ROCKBRIDGE COUNTY (WDBJ7) Using an ox team may seem an antique hobby to you, but on a small farm can be really useful.
“It’s a very low tech, low tech solution to farming problems,” explains Kendy Sawyer, who was training visitors to the Rockbridge Regional Fair on how to guide oxen.
They can be used for tasks like hauling or any activity on a small farm that would otherwise demand a tractor.
“Up to a certain amount of acres of land, financially it doesn’t make as much sense to have a tractor because they cost so much,” says Kristen McCann, who owns a family farm in Bassett with her husband.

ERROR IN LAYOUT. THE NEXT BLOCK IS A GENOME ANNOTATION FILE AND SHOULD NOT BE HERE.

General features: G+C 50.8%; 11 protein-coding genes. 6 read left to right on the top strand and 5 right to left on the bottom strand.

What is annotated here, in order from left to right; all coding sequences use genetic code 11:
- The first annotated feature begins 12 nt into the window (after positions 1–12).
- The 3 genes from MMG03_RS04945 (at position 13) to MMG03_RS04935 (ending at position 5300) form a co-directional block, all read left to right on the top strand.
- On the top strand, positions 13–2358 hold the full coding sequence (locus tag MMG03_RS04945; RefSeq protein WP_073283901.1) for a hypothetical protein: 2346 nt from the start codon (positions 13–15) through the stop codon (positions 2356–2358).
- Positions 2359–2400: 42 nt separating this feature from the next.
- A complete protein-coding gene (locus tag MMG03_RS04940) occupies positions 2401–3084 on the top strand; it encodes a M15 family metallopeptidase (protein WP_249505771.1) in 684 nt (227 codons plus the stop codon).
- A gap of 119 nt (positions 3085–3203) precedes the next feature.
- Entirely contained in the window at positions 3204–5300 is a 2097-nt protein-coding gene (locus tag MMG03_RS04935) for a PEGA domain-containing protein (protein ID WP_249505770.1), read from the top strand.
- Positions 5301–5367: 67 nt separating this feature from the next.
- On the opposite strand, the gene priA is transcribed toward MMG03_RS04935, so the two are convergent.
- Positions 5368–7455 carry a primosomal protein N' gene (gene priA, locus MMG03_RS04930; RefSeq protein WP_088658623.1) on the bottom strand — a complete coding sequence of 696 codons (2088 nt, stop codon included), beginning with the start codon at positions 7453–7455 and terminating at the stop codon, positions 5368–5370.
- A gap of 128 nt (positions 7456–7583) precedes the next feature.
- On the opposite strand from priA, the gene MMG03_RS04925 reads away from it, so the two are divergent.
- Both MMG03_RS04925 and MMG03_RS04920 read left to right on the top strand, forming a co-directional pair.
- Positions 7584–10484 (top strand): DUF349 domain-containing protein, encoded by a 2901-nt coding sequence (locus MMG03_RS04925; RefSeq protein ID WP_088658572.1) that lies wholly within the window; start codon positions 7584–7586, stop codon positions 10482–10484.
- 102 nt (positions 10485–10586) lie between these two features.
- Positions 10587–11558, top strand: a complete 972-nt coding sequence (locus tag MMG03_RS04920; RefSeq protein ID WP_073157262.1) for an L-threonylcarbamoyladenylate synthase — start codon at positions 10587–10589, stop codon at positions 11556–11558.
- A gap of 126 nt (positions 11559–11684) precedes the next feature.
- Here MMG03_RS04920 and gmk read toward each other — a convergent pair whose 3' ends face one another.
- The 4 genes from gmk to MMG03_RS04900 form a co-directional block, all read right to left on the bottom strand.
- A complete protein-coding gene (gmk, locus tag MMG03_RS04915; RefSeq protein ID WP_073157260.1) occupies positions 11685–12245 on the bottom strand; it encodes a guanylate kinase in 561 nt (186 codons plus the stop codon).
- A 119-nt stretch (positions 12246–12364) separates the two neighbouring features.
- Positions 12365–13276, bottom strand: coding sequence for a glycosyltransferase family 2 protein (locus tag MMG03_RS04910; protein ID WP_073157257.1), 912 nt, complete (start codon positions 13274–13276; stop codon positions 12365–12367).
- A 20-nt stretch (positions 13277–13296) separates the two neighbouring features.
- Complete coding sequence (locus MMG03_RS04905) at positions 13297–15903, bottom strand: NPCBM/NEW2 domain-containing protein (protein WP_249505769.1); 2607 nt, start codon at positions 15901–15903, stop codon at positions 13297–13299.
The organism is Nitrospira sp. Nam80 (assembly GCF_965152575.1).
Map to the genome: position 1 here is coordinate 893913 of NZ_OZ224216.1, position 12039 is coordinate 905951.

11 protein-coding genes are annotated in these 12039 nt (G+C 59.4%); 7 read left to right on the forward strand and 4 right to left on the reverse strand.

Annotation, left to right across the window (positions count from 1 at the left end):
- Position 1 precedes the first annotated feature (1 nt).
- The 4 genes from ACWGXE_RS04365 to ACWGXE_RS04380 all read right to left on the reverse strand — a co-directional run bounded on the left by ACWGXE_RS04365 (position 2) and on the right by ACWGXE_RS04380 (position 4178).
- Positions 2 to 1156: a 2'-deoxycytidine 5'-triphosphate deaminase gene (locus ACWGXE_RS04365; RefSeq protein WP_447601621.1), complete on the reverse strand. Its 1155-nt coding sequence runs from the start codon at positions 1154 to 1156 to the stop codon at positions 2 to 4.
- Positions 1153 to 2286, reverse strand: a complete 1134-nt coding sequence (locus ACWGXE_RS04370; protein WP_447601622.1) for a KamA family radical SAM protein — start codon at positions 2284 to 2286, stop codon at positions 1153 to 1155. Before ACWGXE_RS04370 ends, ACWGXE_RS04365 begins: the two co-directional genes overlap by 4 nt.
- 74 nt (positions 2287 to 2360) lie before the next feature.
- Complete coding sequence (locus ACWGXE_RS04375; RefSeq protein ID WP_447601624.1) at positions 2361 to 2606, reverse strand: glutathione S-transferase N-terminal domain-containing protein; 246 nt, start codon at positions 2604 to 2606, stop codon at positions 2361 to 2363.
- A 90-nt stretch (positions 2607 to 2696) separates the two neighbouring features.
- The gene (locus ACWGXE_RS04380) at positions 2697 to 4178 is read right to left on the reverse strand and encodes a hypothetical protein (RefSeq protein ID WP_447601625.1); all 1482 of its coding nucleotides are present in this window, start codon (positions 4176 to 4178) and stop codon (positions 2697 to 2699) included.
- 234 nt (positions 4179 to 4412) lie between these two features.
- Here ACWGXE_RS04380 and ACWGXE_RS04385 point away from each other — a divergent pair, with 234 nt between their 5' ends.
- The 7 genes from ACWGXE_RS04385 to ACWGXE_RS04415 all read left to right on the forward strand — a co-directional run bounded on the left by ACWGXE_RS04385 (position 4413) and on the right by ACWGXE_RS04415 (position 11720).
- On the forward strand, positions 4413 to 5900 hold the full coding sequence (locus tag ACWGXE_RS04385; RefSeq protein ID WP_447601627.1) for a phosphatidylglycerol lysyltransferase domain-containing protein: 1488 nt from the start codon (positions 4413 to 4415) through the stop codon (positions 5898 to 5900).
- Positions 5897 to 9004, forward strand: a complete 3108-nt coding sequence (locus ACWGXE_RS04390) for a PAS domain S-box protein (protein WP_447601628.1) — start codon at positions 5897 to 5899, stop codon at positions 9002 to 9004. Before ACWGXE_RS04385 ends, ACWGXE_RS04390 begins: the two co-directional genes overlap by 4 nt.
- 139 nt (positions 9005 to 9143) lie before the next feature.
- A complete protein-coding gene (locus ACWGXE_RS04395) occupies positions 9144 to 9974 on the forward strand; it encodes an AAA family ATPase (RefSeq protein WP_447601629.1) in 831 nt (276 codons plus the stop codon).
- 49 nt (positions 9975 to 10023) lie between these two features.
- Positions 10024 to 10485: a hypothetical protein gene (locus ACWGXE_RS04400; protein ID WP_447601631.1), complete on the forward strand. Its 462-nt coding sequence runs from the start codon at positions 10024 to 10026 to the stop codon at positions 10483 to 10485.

And leading an ox isn’t as complicated as you might think.
“We’ll go with the cliché," Sawyer laughs. "It’s not rocket science.”
Take for example Arianna McCann, Kristen's daughter. She’s hoping to turn her calf into a useful part of the farm.
“This is Ahern," she says, pulling him back into position with his lead. "I’m trying to teach him how to do simple steps.”
So she’s learning how with the big guys, following Sawyer's instructions as she leads a giant steer around the ring.
“The kids are really enjoying it," Kristen McCann says. Learning a lot, management skills. It’s a good thing.”
“It was interesting," Arianna admits. "I’m glad I know more, because I was getting confused about what to do with him at home.”
“The children can learn, and they may grow up to not even live on farms, but they’re also learning to be in charge, to be responsible," Sawyer explains. "Oxen love leadership. The children have to take that roll or the oxen will.”
A lot of big lessons for a big animal on a small farm.